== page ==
Tiles are also classified in terms of how they can be used. The designations are wall and floor tile. These designations tell where the tile can be used. Wall tile can’t be used on the floor, but floor tile can be used on the wall depending upon the weight of the tile, and if it can adhere to the wall. Before considering the use of a floor tile on the wall, it’s best to have an installer look at the wall to see if it’s possible.
Ceramic tile can be used in other areas. Tile can be used around and in swimming pools, for kitchen back-splashes, fireplaces, bathrooms and countertops.
Many tile manufacturers have ceramic tile combinations that can be used on floors on walls. This saves you time if you are looking for a combination that will work with your floor. Instead of looking through all the tiles and determining what looks right together, the manufacturer has done it for you. This way, you can “customize” your room and create a designer look with very little effort.
Trim pieces are very important and often are included with the combinations. Trim pieces are available in decorative as well as accent and border pieces, which finish off the job. These pieces give the room an attractive and consistent look as well as adding beauty to your room.

1. Installation Tips for Your Wood Floor

You’ve decided to get the floor of your dreams; wood. Wood floors have been the rage for years, and with improved scratch resistance, are quite practical. They are still not “bullet proof” and may incur scratches if you have a large dog. If this is the case, it’s wise to discuss it with your flooring professional.
In addition to looking amazing, should you decide to sell your house, it will add to the value. According to realtor statistics, wood flooring adds considerably to the resale value of your house.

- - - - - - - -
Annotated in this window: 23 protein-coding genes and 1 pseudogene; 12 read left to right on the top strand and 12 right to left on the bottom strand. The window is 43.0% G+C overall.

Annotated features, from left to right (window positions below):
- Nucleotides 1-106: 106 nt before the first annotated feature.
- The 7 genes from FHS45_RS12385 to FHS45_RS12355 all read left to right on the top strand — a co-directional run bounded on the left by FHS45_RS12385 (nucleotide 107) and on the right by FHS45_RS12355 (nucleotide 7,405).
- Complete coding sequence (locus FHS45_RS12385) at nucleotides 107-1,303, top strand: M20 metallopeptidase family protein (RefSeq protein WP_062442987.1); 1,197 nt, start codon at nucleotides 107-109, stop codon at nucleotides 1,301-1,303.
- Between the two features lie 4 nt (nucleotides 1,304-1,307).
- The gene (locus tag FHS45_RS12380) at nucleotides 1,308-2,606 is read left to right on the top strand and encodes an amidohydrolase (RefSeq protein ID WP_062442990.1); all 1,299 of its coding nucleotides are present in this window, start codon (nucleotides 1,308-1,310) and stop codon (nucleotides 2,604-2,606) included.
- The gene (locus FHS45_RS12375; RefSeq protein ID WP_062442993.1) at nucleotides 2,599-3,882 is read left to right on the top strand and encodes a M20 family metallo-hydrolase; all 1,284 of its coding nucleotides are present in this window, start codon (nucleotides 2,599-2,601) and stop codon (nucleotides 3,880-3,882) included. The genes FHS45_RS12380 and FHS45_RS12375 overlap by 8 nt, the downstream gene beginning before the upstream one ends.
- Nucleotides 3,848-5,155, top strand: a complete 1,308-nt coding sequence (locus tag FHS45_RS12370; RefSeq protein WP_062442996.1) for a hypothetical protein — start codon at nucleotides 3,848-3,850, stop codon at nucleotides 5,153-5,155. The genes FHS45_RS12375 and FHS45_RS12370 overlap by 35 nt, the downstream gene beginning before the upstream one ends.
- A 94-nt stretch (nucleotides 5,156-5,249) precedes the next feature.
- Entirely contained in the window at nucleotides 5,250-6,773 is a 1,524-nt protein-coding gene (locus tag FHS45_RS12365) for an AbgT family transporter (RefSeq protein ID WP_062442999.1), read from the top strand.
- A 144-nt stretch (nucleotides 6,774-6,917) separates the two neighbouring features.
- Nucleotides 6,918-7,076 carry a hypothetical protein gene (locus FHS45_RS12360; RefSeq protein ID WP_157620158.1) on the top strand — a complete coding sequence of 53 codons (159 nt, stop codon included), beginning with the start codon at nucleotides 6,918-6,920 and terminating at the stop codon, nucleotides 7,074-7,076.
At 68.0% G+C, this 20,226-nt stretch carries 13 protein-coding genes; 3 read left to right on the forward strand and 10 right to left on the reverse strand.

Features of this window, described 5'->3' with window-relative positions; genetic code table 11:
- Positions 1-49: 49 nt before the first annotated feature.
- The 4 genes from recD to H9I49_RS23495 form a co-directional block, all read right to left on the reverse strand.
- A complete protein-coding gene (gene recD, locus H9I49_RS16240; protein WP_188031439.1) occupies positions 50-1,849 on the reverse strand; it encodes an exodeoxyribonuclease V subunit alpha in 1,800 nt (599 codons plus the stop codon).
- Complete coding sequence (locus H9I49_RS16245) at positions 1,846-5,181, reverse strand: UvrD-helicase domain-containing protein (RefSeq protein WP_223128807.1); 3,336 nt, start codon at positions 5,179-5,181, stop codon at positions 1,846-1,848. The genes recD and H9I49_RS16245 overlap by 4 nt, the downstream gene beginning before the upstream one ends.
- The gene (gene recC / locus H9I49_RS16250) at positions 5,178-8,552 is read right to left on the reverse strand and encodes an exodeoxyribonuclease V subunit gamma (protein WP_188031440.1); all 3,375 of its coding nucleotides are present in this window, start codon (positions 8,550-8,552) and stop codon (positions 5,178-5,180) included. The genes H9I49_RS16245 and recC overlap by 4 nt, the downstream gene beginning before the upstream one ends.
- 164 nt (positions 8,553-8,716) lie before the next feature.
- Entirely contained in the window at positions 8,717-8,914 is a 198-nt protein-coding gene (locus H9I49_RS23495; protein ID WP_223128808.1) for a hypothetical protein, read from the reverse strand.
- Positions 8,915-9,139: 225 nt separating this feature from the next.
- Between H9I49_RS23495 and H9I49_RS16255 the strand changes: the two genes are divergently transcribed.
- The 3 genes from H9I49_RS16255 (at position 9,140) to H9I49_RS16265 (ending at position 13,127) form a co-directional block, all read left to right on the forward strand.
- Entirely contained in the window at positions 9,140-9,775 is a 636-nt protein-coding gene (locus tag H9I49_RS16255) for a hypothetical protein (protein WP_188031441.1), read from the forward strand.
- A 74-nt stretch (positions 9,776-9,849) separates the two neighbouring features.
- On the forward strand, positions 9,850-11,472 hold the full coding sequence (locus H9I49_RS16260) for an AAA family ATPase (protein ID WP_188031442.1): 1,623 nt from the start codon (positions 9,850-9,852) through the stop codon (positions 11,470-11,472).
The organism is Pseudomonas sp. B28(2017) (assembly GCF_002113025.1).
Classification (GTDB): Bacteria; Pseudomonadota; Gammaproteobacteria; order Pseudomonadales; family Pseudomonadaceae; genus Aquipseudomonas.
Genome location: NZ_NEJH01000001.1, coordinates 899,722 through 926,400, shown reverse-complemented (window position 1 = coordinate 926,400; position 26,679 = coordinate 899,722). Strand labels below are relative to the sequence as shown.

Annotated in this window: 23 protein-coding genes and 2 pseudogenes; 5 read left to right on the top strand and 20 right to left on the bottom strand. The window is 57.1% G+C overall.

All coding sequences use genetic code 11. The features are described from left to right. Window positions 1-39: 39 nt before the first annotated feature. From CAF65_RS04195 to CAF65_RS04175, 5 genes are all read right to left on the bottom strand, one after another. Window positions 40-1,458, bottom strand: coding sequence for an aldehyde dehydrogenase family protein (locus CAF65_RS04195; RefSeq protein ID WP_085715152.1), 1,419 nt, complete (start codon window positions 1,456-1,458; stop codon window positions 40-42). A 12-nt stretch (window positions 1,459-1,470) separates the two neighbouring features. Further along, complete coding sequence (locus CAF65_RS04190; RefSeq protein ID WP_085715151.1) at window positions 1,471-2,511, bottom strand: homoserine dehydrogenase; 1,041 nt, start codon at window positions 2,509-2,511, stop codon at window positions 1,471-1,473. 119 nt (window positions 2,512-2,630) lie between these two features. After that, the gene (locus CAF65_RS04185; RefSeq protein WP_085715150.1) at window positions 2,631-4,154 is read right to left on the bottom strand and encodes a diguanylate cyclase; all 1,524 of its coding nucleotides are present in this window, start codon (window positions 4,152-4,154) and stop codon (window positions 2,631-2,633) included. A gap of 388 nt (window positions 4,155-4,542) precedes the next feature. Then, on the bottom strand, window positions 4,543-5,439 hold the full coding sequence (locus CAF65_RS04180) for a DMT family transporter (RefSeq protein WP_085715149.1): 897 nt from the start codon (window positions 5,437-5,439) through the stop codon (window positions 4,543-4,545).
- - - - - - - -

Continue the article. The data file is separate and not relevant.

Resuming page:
Wood floors should be installed by professionals. It is suggested that you have the installation done by the retailer who sells you, the flooring or someone they recommend. This way, you will have a warrantee on the flooring as well as a warrantee on the installation.
Installing wood flooring is different from installing carpet. It should not be kept in the warehouse or garage prior to the installation but acclimated in the room where it’s to be installed. This is not an option. The purpose of the acclimation process is to allow the wood to stabilize so that it can adjust to the temperature and humidity in the room. It needs to expand and contract before the installation; if this process is not adhered to, there can be serious problems after the installation. It doesn’t matter what season, if the garage or warehouse is heated this procedure must be followed. Wood is naturally hygroscopic and expands and contracts to meet the conditions of the room where it is installed. It may expand or contract depending upon the conditions.
The installer will measure the moisture in the wood as well as the sub floor. (This is the floor underneath your new wood floor.) This tells the installer how much room is needed around the perimeter for expansion and contraction of your new floor. This is considered Best Practices for wood installation and will automatically be done by your installer. If you are planning on doing the installation yourself, you will need what’s called a moisture meter for these measurements. This tool is rather expensive, and unless you’re planning on installing other wood floors, its best left to the professionals.